Feinkwerbau in Germany made top revolvers...rarely seen outside Germany and very expensive. The Rolls Royce of Remingtons and Roger Spencers clones.

Pedersoli is marketing a Remington Pattern revolver, very accurate, as I said, suspiciously close to the old Ubertis, with and oversized wooden butt that has caused problems in some MLAIC championships..forcing owners to reduce it, for wood excess. I tried this is accurate!

Pietta is making a “Shooters” Remington model with a special “gain twist”barrel, very very accurate but expensive.

Pietta’s standard Remington is  a good gun, thougth made with butter steel, at a very good price that shoots great and it is probably the best choice in Remington. For Colts, I would buy Uberti.

Second generation Colts were not entirely made with Uberti supplied least initial batches had frames made in USA if my memory is not failing, They are not a good investment.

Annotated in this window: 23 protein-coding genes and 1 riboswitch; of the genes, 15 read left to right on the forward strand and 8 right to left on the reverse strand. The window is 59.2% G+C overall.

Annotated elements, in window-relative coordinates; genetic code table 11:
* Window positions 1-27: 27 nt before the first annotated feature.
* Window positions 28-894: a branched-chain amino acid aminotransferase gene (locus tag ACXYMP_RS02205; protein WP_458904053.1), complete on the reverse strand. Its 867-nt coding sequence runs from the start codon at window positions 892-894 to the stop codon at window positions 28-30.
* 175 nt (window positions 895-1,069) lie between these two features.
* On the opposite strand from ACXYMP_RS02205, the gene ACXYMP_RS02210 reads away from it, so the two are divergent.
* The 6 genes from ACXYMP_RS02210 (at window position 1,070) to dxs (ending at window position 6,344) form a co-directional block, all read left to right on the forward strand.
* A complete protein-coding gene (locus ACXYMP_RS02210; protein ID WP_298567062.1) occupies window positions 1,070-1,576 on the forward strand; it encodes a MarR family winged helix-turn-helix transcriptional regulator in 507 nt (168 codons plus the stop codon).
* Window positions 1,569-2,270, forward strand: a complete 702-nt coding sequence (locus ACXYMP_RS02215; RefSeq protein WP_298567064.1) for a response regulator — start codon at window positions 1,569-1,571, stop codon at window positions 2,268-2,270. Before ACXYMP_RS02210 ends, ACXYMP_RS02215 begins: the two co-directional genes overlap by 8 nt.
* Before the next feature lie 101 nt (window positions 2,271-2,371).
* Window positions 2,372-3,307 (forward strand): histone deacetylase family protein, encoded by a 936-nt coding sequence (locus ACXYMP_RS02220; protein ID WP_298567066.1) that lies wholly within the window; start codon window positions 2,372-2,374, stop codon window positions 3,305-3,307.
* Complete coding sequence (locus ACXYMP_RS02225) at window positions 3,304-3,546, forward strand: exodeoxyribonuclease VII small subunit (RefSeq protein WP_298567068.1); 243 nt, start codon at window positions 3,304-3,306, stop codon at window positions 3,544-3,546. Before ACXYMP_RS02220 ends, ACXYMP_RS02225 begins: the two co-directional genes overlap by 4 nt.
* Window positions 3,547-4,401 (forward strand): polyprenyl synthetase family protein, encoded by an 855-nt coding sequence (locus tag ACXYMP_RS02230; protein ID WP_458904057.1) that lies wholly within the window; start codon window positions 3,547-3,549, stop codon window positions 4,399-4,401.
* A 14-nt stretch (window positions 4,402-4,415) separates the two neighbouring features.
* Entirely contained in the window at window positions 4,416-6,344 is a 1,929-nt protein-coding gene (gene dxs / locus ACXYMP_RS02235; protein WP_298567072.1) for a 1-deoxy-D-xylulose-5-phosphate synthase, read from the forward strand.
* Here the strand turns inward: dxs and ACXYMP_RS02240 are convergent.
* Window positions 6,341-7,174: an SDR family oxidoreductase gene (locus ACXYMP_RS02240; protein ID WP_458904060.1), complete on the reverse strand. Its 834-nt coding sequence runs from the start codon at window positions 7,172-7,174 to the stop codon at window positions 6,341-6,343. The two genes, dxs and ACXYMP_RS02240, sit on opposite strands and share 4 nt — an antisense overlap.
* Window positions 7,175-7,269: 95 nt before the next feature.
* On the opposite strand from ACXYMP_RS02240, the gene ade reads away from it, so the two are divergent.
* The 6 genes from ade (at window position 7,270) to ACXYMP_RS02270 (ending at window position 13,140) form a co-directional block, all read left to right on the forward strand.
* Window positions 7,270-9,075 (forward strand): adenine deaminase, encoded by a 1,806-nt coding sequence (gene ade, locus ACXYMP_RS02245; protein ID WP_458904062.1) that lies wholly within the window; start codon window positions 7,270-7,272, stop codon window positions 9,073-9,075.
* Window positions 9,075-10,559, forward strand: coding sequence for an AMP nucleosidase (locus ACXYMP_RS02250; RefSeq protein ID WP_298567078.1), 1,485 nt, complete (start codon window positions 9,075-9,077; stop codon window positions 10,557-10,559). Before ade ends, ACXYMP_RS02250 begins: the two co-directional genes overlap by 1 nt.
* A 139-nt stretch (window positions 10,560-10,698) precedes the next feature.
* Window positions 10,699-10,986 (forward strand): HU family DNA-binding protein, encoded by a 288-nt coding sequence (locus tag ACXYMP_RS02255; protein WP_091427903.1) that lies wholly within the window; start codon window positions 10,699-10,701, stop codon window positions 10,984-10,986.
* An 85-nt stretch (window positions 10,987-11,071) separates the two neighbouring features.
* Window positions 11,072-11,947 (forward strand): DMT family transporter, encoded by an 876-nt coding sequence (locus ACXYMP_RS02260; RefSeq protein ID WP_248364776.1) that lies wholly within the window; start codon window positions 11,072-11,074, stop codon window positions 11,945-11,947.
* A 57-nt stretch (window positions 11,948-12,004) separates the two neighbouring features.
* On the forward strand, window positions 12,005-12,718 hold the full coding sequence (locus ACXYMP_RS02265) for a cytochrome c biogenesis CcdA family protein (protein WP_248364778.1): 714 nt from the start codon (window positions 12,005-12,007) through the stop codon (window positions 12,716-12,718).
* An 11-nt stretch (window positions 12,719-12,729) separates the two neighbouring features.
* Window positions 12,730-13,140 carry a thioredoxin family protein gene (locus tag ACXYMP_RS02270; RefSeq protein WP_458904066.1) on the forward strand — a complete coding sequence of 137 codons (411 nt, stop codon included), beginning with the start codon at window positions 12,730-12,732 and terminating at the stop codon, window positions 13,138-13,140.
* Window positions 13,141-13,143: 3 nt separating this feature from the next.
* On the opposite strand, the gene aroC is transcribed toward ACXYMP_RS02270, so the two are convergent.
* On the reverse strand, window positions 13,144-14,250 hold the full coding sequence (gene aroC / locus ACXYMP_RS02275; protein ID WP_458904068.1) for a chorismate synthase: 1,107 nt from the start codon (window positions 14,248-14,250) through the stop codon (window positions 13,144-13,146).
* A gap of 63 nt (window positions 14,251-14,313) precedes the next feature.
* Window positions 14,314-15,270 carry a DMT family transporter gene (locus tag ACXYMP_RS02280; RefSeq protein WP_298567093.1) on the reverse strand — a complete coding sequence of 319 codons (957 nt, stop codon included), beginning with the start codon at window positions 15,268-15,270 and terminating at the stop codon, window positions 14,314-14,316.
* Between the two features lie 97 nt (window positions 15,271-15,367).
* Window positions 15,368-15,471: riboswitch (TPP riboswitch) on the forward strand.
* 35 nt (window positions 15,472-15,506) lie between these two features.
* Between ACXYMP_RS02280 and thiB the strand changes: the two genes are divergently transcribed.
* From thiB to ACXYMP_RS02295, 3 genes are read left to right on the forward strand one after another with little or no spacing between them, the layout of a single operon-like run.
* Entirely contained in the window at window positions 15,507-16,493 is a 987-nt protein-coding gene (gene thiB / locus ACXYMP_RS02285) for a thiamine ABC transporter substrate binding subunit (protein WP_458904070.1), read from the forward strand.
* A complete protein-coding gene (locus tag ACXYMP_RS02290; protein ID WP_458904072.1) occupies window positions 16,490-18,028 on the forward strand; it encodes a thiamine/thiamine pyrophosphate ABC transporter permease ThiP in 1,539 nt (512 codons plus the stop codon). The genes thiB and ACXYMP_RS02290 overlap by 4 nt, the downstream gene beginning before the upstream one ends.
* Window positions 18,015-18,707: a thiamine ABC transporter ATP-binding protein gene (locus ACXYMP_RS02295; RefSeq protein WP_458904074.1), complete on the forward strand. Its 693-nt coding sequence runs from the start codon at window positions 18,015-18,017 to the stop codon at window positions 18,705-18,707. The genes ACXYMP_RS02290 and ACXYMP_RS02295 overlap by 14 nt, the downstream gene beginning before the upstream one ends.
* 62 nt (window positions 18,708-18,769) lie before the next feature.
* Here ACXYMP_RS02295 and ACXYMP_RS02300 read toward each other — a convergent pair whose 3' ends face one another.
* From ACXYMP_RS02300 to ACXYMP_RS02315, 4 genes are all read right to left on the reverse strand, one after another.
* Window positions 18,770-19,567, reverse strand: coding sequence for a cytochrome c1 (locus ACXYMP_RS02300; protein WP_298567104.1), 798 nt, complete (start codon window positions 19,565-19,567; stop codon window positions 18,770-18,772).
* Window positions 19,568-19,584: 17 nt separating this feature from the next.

I would avoid the Starr revolver by Pietta. Problems,,,..the originals worked ok because the faulty design was compensated with good steel. The Pietta clone is a lottery,,,it can go ok or be a nigth are. I had to repair one long long that I don’t remember the was the SA model.

In short:

For top accuracy:

Dont buy Uberti Remington, but go for Pedersoli, Pietta shooters, if you want to buy new. Expensive.

Second hand: Santa Barbara, Feinkwerbau...Euro arms Lothat Walther, Pietta Newmann ( rarely seen in USA).

For very good accuracy and even top if you are lucky:

Buy standard Pietta for Remington, with a dovetailed front sigth, avoid brass, or buy Uberti for Colt...old brass Ubertis are good. I had a second model Dragoon by Uberti...accurate.

Other revolvers: